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Egypt, Arabia and Morocco DIARY OF A DAHABIYYA by Jane Archer (Travel Writer) Jane Archer


There are some things in life you never forget. Your first love, your first holiday, the first time you set foot on a dahabiyya. No, I’m serious. For me, that moment was in Luxor, Egypt, some time after midnight on a gorgeous balmy night. I was feeling somewhat jaded after a late flight from the UK but as I stepped on board, there was the crew, waiting for me and my fellow


passengers with welcoming smiles and a delicious spread of drinks and nibbles laid out despite the late hour.


All thoughts of sleep were suddenly swept away as we all had our first glimpse of the stylish surroundings that were to be our home for the next week. I’m sure I wasn’t the only one who thought I had got off a plane in Egypt but landed in heaven.


For the rest of the trip, a 7-night cruise from Luxor to Aswan, the crew treated me and the other passengers like royalty, welcoming us back from excursions with cold towels and remembering everyone’s favourite drinks (wine, beer and soft drinks) are included in the price, as are all gratuities, which helped make the cruise so much more relaxed as no one was worrying whose turn it was to buy a round or indeed how much to tip.


A dahabiyya, you might already have guessed, is a Nile cruise boat. The name was given to the wooden sail boats in which aristocrats used to cruise the Nile in style in the 19th Century. And I was about to follow in their footsteps, on a replica boat called Zahra. My dahabiyya was one of four sister vessels that Bales has exclusive use of on the Nile, and is quite unlike any of the other big cruise boats that ply up and down the Nile.


For one thing, it holds only 12 passengers in 6 cabins, all en suite and each individually decorated with beautiful replica antique furniture that made me feel that I was as noble as those aristos of old. Up on the top deck there were flowing drapes, wicker chairs and comfy cushions on the loungers that inspired some serious lazing about.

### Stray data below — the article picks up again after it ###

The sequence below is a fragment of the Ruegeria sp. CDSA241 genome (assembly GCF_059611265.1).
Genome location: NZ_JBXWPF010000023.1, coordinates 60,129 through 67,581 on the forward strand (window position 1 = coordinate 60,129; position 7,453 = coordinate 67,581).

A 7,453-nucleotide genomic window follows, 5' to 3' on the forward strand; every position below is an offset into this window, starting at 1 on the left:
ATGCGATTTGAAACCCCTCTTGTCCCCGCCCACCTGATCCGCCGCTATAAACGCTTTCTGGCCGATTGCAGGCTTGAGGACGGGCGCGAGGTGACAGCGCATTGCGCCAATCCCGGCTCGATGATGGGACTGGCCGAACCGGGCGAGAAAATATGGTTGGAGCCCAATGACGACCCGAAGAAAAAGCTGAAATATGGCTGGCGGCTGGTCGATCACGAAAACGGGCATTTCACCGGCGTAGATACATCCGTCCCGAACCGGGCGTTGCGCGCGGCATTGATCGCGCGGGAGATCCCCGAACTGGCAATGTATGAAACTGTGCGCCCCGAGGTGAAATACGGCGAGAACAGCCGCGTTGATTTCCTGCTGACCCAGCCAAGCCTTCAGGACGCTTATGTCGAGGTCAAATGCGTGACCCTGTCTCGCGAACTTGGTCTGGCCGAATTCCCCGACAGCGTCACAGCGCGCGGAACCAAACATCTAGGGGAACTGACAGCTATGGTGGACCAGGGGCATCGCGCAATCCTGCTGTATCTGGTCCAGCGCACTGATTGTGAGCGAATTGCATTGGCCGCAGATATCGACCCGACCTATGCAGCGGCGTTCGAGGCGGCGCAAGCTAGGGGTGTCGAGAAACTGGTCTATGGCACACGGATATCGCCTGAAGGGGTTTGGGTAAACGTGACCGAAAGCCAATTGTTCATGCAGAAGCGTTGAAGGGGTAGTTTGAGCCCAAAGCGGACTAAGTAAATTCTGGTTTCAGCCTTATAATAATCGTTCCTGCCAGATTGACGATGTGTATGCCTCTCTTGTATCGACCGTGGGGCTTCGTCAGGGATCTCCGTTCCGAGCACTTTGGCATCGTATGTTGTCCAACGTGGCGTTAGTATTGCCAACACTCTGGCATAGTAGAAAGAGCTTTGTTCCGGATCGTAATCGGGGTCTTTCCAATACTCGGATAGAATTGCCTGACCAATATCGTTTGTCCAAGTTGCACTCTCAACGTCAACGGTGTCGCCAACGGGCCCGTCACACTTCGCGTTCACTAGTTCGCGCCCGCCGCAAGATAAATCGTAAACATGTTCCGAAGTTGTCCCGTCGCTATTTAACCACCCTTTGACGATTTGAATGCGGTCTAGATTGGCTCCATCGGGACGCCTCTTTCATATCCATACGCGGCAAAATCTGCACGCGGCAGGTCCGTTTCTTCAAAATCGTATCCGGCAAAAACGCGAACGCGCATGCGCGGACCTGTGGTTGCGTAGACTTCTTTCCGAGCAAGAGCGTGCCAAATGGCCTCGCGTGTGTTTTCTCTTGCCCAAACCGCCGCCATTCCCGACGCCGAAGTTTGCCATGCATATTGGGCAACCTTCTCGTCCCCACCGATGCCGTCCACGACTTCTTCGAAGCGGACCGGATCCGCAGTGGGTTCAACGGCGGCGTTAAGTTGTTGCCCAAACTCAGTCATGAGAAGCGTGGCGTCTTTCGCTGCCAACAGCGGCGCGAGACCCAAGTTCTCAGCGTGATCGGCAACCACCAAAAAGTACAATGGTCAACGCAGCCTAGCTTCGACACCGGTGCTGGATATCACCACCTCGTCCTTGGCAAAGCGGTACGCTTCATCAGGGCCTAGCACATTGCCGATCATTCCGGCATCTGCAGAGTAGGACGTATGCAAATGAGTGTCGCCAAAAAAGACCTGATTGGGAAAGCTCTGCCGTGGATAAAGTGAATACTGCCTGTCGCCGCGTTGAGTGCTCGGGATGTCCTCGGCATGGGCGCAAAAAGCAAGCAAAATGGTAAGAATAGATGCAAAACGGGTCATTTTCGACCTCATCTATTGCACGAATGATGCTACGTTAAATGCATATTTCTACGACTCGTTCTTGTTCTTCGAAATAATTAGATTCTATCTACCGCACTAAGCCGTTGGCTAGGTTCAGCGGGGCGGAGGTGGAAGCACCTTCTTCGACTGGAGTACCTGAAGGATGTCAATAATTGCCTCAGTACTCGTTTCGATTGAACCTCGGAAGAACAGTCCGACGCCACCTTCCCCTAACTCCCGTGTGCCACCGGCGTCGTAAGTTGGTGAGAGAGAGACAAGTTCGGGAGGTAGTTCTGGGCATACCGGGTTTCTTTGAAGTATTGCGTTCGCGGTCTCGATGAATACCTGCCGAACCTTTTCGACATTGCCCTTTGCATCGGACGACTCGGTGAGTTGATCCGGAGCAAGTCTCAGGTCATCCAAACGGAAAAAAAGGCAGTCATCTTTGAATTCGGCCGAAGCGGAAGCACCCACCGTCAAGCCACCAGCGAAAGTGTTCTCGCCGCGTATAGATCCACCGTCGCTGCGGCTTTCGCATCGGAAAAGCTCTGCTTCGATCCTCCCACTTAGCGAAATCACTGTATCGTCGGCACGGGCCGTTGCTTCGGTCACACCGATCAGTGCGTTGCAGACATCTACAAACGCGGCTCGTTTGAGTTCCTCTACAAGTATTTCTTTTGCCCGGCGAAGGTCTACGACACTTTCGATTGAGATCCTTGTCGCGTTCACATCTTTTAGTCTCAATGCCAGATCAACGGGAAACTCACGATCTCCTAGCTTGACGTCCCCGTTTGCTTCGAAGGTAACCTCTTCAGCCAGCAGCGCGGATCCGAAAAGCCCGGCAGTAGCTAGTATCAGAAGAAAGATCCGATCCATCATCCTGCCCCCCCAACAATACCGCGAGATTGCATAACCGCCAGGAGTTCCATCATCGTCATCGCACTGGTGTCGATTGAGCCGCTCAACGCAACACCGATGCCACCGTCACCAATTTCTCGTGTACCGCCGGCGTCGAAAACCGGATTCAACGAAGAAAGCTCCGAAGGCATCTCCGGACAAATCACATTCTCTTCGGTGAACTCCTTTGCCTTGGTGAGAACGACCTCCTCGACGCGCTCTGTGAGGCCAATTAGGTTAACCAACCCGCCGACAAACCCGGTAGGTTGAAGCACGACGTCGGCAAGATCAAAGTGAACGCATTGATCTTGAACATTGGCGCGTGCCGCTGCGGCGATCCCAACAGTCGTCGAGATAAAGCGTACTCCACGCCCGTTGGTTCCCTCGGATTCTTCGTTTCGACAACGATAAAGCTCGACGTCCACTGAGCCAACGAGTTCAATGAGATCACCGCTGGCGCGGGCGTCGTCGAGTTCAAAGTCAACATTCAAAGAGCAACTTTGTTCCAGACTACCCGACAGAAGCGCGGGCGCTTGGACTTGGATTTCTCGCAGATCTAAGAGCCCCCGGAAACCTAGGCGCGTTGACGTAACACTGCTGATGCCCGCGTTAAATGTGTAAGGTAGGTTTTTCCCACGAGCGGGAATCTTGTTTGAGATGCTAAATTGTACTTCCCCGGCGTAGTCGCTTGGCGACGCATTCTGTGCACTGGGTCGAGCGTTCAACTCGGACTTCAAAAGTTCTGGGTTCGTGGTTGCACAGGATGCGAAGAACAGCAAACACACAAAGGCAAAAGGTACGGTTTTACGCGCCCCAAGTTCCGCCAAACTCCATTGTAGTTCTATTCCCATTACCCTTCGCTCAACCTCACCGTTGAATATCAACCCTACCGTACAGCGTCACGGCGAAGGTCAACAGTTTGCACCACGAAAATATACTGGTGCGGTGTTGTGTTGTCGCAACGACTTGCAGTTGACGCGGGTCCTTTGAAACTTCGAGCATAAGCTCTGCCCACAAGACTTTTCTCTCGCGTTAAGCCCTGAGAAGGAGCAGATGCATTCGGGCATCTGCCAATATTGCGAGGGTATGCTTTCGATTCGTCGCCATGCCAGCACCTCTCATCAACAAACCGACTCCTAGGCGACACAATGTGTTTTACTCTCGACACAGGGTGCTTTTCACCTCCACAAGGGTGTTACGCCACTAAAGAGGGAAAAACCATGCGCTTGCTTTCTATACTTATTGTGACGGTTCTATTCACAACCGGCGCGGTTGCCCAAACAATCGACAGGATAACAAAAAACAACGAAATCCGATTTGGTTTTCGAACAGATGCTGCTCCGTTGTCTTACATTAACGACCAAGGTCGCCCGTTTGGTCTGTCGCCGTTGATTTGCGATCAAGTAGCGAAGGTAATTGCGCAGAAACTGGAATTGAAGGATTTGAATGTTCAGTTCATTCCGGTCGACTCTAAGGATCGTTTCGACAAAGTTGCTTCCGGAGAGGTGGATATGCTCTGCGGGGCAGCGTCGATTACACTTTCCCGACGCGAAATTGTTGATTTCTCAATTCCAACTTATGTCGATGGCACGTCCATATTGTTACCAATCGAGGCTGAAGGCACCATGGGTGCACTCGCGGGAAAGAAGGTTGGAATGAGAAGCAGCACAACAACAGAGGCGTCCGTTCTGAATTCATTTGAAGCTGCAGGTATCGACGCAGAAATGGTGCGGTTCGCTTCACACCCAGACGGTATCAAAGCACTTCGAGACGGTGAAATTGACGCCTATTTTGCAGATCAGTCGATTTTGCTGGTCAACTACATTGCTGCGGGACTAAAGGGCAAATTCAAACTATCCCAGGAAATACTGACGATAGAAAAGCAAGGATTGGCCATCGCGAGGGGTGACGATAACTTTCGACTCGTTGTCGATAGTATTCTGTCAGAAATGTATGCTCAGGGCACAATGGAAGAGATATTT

The dahabiyya is also different in that it has sails, which the crew hoisted each day as we glided effortlessly down the Nile, the envy of all those who saw us. And these boats have their own private moorings in Luxor and Aswan, located away from the big Nile boats; at night with only the twinkling stars for company.


Alexandria Cairo JORDAN Sharm el Sheikh Hurghada EGYPT Esna


Edfu Aswan


Abu Simbel


Did I say I thought I had landed in heaven? I was wrong. There was no doubt about it at all.


08456 345 112 – Balesworldwide.com 15 Luxor


Because the boat is so small, just two decks, with a sun deck at the back, the captain was able to cruise close to the river bank, making you feel you were part of the scenery, not looking down on it. Spotting rare birds in the reeds soon became a favourite game during breakfast and lunch as all 12 of us mixed and mingled and became new best friends.


There was a salon downstairs where meals are served in winter and guides lay on talks and slide shows about Egyptian history, but in summer all meals are taken on the top deck, under an awning that blocked out the sun’s rays.


By day, when we were not going ashore with our guide – an Egyptian guide accompanies all the cruises and organises trips to temples and tombs depending on what everyone wants to see because with just 12 people it’s easy to be flexible – we lazed on the sun deck, reading a good book, dozing in the sun or just sitting quietly and watching the world go by.


Red Sea


Nile


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